Apart from the windshield, the kit is engineered in a way that either a -3 or -5 version can be built. Additionally to the regular parts the kit came with two injection-moulded barrels for the -5N's two inboard 20mm cannons. The radome and the instrument panel with the radarscope were reproduced as rather neat resin castings. While the fit of the radome was nearly perfect the part itself had a slightly rough surface.
When I tried to smooth it with fine steel wool, lots of tiny air bubbles appeared that had to be filled and sanded. A rather annoying problem.
This generally pleasing kit has one really obvious inaccuracy that is hardly ever mentioned. The wheel wells are simply boxed in, following the contours of the wing cut-outs. This is unfortunately as wrong as possible and it is visible. In reality the wing fold ran right through the wheel well and there was lots of open wing structure to be seen. I wonder why nobody has bothered so far to produce an update set.
I decided to go the stony path, remove the box-ins and rebuild the visible wing structure to an acceptable degree from styrene sheet (still being far from perfect).
On the other hand a well-known aftermarket producer offers a resin cowling for the Hasegawa Hellcat, describing the kit part as 'horribly misshapen'. I've looked at reference photos and the kit from all sides for hours during construction and must admit that I haven't found this horror yet. The only visible detail that should be added is the ducting that leads away from the chin intakes (carburettor and oil cooler air). It's all relative, isn't it?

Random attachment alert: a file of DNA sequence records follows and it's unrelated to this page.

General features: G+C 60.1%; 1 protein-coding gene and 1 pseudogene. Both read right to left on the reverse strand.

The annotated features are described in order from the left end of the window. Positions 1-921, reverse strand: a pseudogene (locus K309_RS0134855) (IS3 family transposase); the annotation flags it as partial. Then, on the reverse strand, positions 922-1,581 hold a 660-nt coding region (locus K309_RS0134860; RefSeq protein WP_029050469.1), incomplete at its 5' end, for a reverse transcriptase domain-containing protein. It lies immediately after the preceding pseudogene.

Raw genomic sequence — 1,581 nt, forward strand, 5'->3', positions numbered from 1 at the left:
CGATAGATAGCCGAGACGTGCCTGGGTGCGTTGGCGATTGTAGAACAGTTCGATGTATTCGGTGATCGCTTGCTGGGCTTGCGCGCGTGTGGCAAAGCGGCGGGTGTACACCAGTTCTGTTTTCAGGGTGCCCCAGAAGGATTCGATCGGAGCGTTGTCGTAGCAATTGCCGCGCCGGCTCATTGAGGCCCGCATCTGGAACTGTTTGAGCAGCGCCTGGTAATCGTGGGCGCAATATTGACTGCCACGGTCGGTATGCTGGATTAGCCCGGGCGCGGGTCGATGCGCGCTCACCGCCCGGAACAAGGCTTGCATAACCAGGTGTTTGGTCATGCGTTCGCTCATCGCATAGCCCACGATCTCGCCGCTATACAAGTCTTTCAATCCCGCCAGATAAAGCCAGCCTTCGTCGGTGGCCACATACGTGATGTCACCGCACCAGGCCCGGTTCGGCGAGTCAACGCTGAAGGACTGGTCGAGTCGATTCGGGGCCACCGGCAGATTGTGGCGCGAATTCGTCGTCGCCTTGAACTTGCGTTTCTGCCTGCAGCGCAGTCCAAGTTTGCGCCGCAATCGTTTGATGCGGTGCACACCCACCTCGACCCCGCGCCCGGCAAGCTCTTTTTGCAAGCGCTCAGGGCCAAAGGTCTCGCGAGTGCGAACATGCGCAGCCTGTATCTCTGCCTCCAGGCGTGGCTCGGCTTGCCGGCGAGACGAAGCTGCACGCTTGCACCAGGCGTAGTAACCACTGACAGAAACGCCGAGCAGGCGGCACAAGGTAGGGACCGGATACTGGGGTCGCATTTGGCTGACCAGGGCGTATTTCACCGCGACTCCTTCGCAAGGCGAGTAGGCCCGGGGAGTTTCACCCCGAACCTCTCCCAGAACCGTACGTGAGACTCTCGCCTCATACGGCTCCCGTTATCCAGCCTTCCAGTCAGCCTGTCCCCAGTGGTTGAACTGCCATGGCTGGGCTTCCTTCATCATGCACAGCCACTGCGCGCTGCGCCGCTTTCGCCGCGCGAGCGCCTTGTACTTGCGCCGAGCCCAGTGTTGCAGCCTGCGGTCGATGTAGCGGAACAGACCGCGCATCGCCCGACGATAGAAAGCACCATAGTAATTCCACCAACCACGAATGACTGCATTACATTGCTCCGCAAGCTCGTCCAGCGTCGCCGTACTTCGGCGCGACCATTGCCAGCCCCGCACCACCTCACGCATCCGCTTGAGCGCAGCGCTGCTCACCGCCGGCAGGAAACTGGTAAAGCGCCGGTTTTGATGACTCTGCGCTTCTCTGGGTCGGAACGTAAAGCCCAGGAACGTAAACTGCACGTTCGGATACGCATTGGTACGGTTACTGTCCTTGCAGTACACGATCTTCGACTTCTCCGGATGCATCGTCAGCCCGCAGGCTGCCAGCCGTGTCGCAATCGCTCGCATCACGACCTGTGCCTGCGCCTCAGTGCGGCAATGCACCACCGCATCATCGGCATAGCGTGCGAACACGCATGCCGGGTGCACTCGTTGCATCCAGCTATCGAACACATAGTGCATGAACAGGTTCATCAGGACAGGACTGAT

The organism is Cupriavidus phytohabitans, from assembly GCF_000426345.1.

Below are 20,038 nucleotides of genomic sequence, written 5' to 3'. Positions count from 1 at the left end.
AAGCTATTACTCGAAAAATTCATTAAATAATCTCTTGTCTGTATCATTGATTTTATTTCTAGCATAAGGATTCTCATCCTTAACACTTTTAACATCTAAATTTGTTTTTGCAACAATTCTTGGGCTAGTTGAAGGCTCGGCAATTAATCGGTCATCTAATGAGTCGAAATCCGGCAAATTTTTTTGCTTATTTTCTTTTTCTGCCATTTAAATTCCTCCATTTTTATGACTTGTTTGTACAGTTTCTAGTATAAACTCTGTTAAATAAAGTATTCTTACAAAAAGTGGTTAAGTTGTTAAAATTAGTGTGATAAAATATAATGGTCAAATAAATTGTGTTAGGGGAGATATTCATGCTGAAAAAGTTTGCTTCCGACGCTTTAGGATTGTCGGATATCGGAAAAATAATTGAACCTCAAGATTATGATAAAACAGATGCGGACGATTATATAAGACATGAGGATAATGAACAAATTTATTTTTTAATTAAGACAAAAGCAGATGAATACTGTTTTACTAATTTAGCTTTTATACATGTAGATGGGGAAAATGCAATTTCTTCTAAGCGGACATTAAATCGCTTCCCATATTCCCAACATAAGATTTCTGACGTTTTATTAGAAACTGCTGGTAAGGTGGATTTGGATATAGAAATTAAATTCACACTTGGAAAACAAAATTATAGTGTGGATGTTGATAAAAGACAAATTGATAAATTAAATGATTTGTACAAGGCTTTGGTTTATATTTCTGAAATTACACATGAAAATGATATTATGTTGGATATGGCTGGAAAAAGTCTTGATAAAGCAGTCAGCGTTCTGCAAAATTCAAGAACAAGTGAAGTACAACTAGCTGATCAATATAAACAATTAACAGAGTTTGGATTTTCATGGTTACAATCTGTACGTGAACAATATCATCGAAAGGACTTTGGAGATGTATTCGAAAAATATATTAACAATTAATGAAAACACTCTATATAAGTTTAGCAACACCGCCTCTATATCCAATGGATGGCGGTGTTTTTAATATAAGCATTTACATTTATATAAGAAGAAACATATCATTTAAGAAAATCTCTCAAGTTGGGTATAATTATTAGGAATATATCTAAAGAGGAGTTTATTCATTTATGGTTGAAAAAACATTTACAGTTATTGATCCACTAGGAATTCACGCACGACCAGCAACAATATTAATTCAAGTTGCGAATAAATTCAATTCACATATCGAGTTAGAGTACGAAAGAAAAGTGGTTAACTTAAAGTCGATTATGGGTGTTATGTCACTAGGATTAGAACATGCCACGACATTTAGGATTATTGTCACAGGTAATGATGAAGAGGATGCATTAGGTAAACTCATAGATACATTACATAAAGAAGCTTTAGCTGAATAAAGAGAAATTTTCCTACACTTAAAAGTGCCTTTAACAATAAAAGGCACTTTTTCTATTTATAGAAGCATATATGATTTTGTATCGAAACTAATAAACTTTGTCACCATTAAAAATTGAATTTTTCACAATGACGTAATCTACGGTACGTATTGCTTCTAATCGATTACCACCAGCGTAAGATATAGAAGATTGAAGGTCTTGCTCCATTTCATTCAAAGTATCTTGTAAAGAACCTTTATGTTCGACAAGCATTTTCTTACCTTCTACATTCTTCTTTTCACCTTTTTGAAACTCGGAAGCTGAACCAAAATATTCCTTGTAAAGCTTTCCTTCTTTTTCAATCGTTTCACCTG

As the kit comes with the late style windscreen (flat armoured glass), the rounded windshield of the -3 model had to be scratchbuilt. I built up the contours with putty, sanded the part to the desired shape and crash moulded the windshield from clear plastic sheet (from my favourite cheese, as always). The inner armoured glass panel was cut from 1 mm clear polystyrene. The sliding part of the canopy was crash moulded as well.
This set is a little precision kit in its own right. The level of detail is incredible and the fit is nearly perfect. The main components in resin are a complete cockpit, a fully detailed P&W R-2800 with engine bearers, exhaust piping and detailed firewall.
The wings get two gunbays with six highly detailed 0.50 Colt-Brownings. A big sheet of photoetched brass holds all the really fiddly parts for the not-so-fainthearted. Two styles of instrument panels with acetate film backing are included as well. I decided on these and transferred the resin radarscope onto the PE panel.